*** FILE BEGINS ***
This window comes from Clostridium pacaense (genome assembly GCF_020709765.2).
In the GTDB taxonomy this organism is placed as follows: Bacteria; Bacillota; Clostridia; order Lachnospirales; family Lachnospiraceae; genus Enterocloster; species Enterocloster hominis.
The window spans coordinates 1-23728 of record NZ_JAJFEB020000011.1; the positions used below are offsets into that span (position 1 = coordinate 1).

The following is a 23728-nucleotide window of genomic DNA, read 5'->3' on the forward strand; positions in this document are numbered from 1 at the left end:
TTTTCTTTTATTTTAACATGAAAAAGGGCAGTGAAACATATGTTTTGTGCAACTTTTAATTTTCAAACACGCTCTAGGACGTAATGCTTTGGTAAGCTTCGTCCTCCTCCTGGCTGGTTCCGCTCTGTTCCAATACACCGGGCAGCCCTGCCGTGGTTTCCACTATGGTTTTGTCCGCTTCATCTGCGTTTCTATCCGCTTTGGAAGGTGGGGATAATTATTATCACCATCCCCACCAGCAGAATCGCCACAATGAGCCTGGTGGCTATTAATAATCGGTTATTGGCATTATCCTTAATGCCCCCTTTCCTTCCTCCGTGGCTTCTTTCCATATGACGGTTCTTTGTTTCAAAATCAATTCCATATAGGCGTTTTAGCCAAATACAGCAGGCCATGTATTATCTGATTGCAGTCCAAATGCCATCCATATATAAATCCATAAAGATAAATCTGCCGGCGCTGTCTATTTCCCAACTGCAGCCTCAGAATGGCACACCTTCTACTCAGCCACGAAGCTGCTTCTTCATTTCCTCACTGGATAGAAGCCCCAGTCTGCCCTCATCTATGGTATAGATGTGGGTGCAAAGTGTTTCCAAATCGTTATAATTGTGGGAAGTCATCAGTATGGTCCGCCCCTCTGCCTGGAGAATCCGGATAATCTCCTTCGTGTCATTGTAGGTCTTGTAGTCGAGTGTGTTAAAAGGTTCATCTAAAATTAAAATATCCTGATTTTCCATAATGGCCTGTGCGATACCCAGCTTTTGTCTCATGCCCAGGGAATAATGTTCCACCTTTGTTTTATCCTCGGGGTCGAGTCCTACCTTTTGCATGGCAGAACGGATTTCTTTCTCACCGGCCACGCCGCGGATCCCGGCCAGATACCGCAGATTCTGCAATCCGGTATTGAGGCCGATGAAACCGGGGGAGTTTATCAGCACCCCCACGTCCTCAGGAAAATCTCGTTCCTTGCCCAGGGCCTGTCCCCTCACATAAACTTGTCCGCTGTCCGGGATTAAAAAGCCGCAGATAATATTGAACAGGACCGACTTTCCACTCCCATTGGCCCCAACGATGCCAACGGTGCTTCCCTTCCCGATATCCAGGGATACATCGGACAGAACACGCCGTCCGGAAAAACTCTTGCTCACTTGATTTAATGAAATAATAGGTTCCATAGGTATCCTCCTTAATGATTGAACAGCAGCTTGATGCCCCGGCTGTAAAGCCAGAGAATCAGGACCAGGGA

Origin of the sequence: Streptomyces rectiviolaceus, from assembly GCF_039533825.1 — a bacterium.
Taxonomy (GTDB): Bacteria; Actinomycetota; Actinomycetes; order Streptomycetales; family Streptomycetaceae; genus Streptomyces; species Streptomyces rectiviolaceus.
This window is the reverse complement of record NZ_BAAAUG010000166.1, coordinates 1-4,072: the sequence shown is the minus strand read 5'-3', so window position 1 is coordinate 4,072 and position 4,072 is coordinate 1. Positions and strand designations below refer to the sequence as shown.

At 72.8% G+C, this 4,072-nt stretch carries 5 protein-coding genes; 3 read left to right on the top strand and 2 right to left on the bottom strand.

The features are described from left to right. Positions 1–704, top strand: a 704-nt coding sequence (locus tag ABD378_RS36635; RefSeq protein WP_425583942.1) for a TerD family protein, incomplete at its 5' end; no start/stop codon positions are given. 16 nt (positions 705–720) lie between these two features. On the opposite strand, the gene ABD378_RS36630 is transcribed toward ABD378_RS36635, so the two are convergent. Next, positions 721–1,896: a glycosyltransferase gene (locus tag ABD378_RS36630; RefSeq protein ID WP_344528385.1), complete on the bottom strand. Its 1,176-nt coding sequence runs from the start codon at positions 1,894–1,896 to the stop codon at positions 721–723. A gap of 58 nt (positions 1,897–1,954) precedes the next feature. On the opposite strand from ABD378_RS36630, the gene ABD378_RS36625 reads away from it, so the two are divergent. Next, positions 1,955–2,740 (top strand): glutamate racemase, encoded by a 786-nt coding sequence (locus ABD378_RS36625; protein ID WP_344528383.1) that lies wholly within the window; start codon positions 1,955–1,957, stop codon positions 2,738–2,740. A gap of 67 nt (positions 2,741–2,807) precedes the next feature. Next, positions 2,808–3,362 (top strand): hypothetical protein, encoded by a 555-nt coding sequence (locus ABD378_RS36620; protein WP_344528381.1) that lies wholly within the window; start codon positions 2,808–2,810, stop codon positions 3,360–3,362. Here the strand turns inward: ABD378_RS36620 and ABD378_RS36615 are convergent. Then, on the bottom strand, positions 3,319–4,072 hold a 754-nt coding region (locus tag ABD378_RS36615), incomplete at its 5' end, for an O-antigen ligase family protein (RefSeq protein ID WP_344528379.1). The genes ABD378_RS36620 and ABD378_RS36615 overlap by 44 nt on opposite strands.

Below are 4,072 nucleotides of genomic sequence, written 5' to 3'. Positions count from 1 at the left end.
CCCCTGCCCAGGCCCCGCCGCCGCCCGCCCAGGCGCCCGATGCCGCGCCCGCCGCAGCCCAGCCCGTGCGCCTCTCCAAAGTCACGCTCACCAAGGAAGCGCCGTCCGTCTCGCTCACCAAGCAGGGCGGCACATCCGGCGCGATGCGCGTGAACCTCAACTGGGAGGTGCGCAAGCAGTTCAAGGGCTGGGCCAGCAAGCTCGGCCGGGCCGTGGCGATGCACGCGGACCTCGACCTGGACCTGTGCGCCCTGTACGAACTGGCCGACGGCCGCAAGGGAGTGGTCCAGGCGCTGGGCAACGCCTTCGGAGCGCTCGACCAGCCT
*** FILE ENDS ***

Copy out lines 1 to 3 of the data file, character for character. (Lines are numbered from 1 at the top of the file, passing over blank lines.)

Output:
This window comes from Clostridium pacaense (genome assembly GCF_020709765.2).
In the GTDB taxonomy this organism is placed as follows: Bacteria; Bacillota; Clostridia; order Lachnospirales; family Lachnospiraceae; genus Enterocloster; species Enterocloster hominis.
The window spans coordinates 1-23728 of record NZ_JAJFEB020000011.1; the positions used below are offsets into that span (position 1 = coordinate 1).